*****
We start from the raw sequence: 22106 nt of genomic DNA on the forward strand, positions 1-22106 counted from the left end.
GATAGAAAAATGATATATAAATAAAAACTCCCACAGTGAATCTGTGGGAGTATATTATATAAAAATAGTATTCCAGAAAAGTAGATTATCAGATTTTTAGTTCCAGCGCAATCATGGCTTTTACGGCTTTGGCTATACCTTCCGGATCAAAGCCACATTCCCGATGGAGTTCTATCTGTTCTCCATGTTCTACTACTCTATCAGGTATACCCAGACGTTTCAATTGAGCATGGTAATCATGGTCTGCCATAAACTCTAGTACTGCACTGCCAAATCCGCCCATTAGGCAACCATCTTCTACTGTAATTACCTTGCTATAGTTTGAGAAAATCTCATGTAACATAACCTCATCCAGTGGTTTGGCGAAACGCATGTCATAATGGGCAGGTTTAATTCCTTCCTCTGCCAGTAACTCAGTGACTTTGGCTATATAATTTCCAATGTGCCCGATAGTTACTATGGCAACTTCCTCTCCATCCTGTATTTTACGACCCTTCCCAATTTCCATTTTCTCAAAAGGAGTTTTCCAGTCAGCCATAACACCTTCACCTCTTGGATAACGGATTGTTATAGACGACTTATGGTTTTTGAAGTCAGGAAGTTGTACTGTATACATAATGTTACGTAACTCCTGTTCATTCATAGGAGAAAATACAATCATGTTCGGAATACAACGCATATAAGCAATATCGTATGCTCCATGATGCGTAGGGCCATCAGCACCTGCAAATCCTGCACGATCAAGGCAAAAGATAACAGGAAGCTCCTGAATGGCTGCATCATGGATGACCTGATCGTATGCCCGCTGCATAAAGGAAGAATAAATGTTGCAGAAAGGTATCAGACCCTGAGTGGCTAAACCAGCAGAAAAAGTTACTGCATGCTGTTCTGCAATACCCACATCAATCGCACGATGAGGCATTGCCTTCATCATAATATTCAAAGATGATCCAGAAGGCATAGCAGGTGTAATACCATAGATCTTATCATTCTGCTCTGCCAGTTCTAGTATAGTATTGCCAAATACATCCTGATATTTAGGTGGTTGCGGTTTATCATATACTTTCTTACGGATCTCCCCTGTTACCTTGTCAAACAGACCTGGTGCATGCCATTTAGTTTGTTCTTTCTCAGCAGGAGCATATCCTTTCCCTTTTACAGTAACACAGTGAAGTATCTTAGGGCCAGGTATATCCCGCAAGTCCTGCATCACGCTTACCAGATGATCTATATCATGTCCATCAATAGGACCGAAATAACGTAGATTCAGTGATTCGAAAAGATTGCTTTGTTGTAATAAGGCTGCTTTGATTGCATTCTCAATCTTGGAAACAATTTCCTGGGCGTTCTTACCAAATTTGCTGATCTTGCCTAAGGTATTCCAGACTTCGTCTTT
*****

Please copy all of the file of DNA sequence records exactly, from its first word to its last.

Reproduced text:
We start from the raw sequence: 22106 nt of genomic DNA on the forward strand, positions 1-22106 counted from the left end.
GATAGAAAAATGATATATAAATAAAAACTCCCACAGTGAATCTGTGGGAGTATATTATATAAAAATAGTATTCCAGAAAAGTAGATTATCAGATTTTTAGTTCCAGCGCAATCATGGCTTTTACGGCTTTGGCTATACCTTCCGGATCAAAGCCACATTCCCGATGGAGTTCTATCTGTTCTCCATGTTCTACTACTCTATCAGGTATACCCAGACGTTTCAATTGAGCATGGTAATCATGGTCTGCCATAAACTCTAGTACTGCACTGCCAAATCCGCCCATTAGGCAACCATCTTCTACTGTAATTACCTTGCTATAGTTTGAGAAAATCTCATGTAACATAACCTCATCCAGTGGTTTGGCGAAACGCATGTCATAATGGGCAGGTTTAATTCCTTCCTCTGCCAGTAACTCAGTGACTTTGGCTATATAATTTCCAATGTGCCCGATAGTTACTATGGCAACTTCCTCTCCATCCTGTATTTTACGACCCTTCCCAATTTCCATTTTCTCAAAAGGAGTTTTCCAGTCAGCCATAACACCTTCACCTCTTGGATAACGGATTGTTATAGACGACTTATGGTTTTTGAAGTCAGGAAGTTGTACTGTATACATAATGTTACGTAACTCCTGTTCATTCATAGGAGAAAATACAATCATGTTCGGAATACAACGCATATAAGCAATATCGTATGCTCCATGATGCGTAGGGCCATCAGCACCTGCAAATCCTGCACGATCAAGGCAAAAGATAACAGGAAGCTCCTGAATGGCTGCATCATGGATGACCTGATCGTATGCCCGCTGCATAAAGGAAGAATAAATGTTGCAGAAAGGTATCAGACCCTGAGTGGCTAAACCAGCAGAAAAAGTTACTGCATGCTGTTCTGCAATACCCACATCAATCGCACGATGAGGCATTGCCTTCATCATAATATTCAAAGATGATCCAGAAGGCATAGCAGGTGTAATACCATAGATCTTATCATTCTGCTCTGCCAGTTCTAGTATAGTATTGCCAAATACATCCTGATATTTAGGTGGTTGCGGTTTATCATATACTTTCTTACGGATCTCCCCTGTTACCTTGTCAAACAGACCTGGTGCATGCCATTTAGTTTGTTCTTTCTCAGCAGGAGCATATCCTTTCCCTTTTACAGTAACACAGTGAAGTATCTTAGGGCCAGGTATATCCCGCAAGTCCTGCATCACGCTTACCAGATGATCTATATCATGTCCATCAATAGGACCGAAATAACGTAGATTCAGTGATTCGAAAAGATTGCTTTGTTGTAATAAGGCTGCTTTGATTGCATTCTCAATCTTGGAAACAATTTCCTGGGCGTTCTTACCAAATTTGCTGATCTTGCCTAAGGTATTCCAGACTTCGTCTTT